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Thirty-Five Years Ago
There are other, larger reasons for the existence of sailing clubs, of course. For one thing, they provide a social refuge for old families steadily assaulted by Southern California’s percolating nouveau riche. If one can’t avoid these bothersome new rich at the Cuyamaca Club or the University Club, at least the San Diego Yacht Club, for example, provides some sort of filter.
“SAILING IN SAN DIEGO,” Jerry Rush, March 13, 1975

Thirty Years Ago
Lynn H. at Security Pacific UTC. I’m glad you’re back! You’re incredibly attractive! By the way, are you single? Non-lecherous, non-geriatric male admirer.

SUSAN at San Diego Trust and Savings: Where oh where are you? Money doesn’t matter, but people count. I need you to count my money. Mike.
CLASSIFIEDS, March 13, 1980

Twenty-Five Years Ago
At 12 dollars per month, basic cable service in the City of San Diego is a bargain. Since 1979, Cox and Southwestern cable companies have increased their monthly fees at about one-half the consumer price index and neither firm has asked for a general rate hike. But this apparent fiscal restraint isn’t due to corporate kindness or the pressures of competition in San Diego, the nation’s largest cable market.

The deterrent to hefty price increases is a city ordinance that gives the city council power to approve or deny rate hikes proposed by Cox and Southwestern. The firms must petition for fee increases and submit a complete accounting which reveals everything from advertising, promotion, and legal fees to taxes, depreciation, and net income.
“THE INSIDE STORY,” Paul Krueger, March 14, 1985

Twenty Years Ago
Most shoppers would agree that “failure” is an appropriate description for La Jolla Village Square, which perches on a hillside in the Golden Triangle. Too many of the mall’s 60 storefronts are vacant, several of its shops clash with La Jolla’s tony image (one store specializes in motivational tapes; another advertises cosmic matchmaking), and the mall’s main promenade is often so devoid of shoppers that, in the words of one store owner, “you can rollerskate through there backwards and not hit anyone.”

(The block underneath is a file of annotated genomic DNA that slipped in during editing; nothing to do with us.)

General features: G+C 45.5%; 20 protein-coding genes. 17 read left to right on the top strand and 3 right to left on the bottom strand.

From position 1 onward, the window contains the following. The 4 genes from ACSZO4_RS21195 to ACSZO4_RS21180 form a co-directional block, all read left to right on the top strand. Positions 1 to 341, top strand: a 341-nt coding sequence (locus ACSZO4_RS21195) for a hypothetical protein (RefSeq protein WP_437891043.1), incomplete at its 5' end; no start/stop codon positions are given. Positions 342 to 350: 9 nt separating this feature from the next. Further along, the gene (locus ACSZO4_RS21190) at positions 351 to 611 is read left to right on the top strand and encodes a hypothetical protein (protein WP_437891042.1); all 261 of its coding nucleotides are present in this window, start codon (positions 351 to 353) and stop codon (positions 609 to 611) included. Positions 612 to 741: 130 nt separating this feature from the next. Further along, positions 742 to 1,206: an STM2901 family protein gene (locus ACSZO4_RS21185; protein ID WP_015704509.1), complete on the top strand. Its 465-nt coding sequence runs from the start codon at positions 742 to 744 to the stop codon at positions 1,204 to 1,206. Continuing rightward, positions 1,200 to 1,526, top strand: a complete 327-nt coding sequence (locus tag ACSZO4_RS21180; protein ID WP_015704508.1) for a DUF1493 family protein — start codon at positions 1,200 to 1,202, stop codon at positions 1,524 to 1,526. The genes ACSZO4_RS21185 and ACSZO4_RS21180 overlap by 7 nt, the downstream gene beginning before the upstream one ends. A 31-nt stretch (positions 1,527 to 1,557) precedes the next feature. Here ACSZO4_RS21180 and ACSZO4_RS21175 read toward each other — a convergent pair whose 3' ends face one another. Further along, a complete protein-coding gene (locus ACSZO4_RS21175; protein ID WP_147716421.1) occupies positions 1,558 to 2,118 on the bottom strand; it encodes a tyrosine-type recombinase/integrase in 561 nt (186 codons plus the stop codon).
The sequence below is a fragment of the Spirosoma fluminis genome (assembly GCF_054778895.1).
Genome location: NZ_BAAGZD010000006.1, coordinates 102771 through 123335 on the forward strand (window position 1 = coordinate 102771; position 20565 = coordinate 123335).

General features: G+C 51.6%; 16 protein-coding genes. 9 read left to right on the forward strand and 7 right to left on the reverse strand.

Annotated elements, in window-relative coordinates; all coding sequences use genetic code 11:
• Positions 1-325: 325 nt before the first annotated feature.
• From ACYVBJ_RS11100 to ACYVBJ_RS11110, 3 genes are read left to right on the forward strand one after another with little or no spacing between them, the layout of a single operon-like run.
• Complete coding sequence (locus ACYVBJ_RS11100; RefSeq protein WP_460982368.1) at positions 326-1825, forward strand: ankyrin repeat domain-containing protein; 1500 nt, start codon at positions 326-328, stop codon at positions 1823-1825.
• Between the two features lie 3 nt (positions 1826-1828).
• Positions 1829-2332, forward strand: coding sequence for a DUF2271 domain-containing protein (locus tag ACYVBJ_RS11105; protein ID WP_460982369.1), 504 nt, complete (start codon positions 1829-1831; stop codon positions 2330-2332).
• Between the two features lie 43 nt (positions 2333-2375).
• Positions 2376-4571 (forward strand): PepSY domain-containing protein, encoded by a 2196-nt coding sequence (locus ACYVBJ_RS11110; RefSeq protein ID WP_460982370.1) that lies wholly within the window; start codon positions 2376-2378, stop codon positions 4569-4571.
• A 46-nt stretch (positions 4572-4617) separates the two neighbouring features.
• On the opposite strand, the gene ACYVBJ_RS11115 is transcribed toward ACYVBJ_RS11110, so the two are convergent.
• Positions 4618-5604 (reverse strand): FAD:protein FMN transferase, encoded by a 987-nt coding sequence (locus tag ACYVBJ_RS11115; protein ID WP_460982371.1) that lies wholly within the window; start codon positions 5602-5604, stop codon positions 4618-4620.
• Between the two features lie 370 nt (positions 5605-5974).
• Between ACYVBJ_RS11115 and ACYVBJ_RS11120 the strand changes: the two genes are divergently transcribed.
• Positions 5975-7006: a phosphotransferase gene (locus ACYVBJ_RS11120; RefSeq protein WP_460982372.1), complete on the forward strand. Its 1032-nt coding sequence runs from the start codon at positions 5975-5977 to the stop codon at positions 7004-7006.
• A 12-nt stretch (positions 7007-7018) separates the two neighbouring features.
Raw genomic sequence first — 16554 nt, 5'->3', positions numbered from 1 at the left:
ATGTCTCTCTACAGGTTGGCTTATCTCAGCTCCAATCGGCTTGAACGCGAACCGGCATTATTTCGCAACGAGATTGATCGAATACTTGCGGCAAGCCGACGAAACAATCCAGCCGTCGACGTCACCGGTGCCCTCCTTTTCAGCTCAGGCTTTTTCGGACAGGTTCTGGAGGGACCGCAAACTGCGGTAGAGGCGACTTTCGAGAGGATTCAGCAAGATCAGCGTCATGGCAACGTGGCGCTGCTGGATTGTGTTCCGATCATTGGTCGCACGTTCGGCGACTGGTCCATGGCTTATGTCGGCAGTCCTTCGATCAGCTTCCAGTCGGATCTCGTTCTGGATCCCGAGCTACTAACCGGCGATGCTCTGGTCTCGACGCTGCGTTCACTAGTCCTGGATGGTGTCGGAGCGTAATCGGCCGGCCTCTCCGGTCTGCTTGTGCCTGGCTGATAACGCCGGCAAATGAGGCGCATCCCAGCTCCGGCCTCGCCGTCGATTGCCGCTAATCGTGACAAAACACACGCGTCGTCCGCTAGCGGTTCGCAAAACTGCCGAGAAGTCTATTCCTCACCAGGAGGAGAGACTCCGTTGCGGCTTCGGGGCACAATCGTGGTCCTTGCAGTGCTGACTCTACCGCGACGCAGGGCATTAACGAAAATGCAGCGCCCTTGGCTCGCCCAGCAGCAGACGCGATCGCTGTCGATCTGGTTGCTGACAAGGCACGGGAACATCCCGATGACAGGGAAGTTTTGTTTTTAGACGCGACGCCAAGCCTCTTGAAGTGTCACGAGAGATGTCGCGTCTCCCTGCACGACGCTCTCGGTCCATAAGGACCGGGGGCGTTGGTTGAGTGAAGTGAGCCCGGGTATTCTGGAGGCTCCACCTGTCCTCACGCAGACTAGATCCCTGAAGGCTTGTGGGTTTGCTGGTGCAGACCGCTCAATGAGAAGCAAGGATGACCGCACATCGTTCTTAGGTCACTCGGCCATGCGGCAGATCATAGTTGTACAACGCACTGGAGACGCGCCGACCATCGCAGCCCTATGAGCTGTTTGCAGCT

Fifteen Years Ago
The people who grow the flowers overlooking the freeway in Carlsbad did something last spring that diverged from San Diego floricultural tradition: they encouraged the public to come onto the growing grounds. An estimated 125,000 people responded between March and early May of 1994, and upon many of them the ranunculus flowers cast an eerie spell. According to one of the women who sold bouquets there, a steady stream of mentally disturbed individuals were drawn to the site. “They would just sit and look and when they left, they seemed a lot calmer.”
“GOD’S DIRT,” Jeannette De Wyze, March 9, 1995

Ten Years Ago
It’s the stuff of urban legend, like sharks swimming through city sewers: the dead catfish delivered to the Reader offices on India Street the day after the paper featured “Are the Padres Married to the Mob?” The story linked Padres team owners Larry Lucchino and John Moores to ex-felon Jay Emmett.

Q. In what were the fish wrapped?

Heavy brown butcher paper. The package weighed approximately three pounds. A card on which the words “Thank You” were embossed was attached to the butcher paper. This card was unsigned. Blood was leaking through the paper.
— CITY LIGHTS: “FISHY DELIVERY,” Matt Potter, March 9, 2000

Five Years Ago
Lost has fallen into the same trap as Gilligan’s Island. If the cast is rescued, the show is over. If the show continues, the writers have to make three square miles of sand and coconut trees interesting. I’ll watch this show again when they construct a car and radio out of materials found on the beach.
REMOTE CONTROL KING, Ollie, March 10, 2005

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